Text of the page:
Within the framework of a democratic polity, our laws, development policies, Plans and programmes have aimed at women’s advancement in different spheres. From the Fifth Five Year Plan (1974-78) onwards has been a marked shift in the approach to women’s issues from welfare to development. In recent years, the empowerment of women has been recognized as the central issue in determining the status of women. The National Commission for Women was set up by an Act of Parliament in 1990 to safeguard the rights and legal entitlements of women. The 73rd and 74th Amendments (1993) to the Constitution of India have provided for reservation of seats in the local bodies of Panchayats and Municipalities for women, laying a strong foundation for their participation in decision making at the local levels.
India has also ratified various international conventions and human rights instruments committing to secure equal rights of women. Key among them is the ratification of the Convention on Elimination of All Forms of Discrimination against Women (CEDAW) in 1993.
The Mexico Plan of Action (1975), the Nairobi Forward Looking Strategies (1985), the Beijing Declaration as well as the Platform for Action (1995) and the Outcome Document adopted by the UNGA Session on Gender Equality and Development & Peace for the 21st century, titled “Further actions and initiatives to implement the Beijing Declaration and the Platform for Action” have been unreservedly endorsed by India for appropriate follow up.
The Government of India attempted to gender sensitise the Budget initially through the Women’s Component Plan (by state governments also) and then more intensively with Gender Responsive Budgeting institutionalized through the Gender Budget Statement published every year since 2005 ‐ 2006 with the Union Budget (in some states as well). This highlights the budgetary allocations for 100 percent women specific programmes (Part A) and those programmes in which at least 30 percent flows to women (Part B) in the annual expenditure budget.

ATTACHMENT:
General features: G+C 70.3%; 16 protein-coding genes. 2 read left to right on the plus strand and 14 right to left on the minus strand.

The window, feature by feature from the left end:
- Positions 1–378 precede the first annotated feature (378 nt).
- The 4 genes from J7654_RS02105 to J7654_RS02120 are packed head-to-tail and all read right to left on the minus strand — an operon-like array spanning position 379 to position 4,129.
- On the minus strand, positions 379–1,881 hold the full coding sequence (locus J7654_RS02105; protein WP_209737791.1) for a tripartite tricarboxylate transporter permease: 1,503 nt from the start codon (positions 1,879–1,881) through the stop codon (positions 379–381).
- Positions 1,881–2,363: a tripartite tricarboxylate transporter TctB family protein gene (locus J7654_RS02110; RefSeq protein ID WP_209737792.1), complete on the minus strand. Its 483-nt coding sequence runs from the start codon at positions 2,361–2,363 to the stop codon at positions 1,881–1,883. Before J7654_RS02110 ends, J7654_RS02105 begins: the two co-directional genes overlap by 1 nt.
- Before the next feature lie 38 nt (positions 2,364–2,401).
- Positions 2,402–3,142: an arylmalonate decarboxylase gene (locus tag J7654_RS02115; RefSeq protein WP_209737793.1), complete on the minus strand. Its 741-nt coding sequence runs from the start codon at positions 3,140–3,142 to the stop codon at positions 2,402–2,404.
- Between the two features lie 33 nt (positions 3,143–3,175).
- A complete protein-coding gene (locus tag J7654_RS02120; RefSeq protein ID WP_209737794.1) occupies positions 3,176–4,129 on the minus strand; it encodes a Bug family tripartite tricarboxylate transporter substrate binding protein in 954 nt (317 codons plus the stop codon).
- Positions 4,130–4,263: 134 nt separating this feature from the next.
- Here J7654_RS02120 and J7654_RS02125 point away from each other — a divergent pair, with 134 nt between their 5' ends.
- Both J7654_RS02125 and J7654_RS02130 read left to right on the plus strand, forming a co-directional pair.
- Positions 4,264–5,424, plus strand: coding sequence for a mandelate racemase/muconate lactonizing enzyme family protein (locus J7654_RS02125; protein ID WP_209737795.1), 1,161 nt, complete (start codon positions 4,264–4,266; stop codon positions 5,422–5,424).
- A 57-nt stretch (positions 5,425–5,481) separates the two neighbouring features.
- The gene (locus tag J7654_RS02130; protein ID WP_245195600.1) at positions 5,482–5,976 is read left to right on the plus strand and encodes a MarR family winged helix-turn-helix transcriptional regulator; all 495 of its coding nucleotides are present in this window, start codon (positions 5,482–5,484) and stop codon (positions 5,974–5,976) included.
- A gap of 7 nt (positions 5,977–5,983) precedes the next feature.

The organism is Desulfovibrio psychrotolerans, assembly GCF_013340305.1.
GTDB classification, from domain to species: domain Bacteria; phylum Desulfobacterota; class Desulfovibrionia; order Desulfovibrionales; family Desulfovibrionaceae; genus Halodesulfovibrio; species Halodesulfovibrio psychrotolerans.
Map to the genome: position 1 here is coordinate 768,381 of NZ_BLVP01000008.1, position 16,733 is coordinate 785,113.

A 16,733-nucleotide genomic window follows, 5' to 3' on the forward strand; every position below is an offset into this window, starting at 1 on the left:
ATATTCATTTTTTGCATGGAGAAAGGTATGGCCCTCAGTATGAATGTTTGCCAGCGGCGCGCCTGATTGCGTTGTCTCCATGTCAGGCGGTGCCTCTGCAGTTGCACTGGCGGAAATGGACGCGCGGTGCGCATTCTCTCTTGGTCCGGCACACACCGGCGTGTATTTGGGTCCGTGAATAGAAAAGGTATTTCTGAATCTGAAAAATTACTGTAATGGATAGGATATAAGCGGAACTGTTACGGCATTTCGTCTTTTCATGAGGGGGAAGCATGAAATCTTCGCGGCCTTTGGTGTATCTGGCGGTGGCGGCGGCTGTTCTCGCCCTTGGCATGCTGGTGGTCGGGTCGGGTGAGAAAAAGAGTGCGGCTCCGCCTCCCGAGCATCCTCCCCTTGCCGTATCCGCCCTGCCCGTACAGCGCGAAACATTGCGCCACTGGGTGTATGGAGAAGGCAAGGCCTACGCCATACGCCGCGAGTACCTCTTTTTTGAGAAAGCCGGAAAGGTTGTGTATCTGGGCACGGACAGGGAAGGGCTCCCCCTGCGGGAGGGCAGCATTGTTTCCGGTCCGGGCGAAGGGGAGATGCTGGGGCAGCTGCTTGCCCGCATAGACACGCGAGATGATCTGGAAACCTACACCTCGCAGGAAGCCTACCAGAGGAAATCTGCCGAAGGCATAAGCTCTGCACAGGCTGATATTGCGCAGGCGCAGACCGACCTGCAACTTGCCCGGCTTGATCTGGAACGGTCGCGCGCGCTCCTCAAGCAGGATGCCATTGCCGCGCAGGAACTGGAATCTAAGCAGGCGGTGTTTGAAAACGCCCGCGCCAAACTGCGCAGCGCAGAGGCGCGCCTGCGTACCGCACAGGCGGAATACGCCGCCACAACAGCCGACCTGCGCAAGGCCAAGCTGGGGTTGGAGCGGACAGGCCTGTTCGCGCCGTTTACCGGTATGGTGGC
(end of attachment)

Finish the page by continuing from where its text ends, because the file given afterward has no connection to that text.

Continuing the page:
The women’s movement and a wide-spread network of non-Government Organisations which have strong grass-roots presence and deep insight into women’s concerns have contributed in inspiring initiatives for the empowerment of women.
However, there still exists a wide gap between the goals enunciated in the Constitution, legislation, policies, plans, programmes, and related mechanisms on the one hand and the situational reality of the status of women in India, on the other. This has been analyzed extensively in the Report of the High level Committee on the Status of Women in India, 2015.
Gender disparity manifests itself in various forms, the most obvious being the trend of continuously declining female ratio in the population in the last few decades. Social stereotyping, violence at the domestic and societal levels, acute wage differentials and discrimination and continuing commodification in society are some of the other manifestations. Migration, skewed sex ratio, environmental degradation have added to the women’s vulnerability.
The underlying causes of gender inequality are related to social and economic structure, which is based on informal and formal norms, and practices.
Consequently, the access of women particularly those belonging to weaker sections including Scheduled Castes/Scheduled Tribes/ Other backward Classes and minorities, majority of whom are in the rural areas and in the informal, unorganized sector – to education, health and productive resources, among others, is inadequate. Therefore, they remain largely marginalized, poor and socially excluded.
The government has recognised these paradoxes and attempted to address these in policies, legislation and programmes. Development programmes introduced to bring gender equality have produced mixed results. Legislative changes have faced resistance in their implementation due to social, cultural and religious mores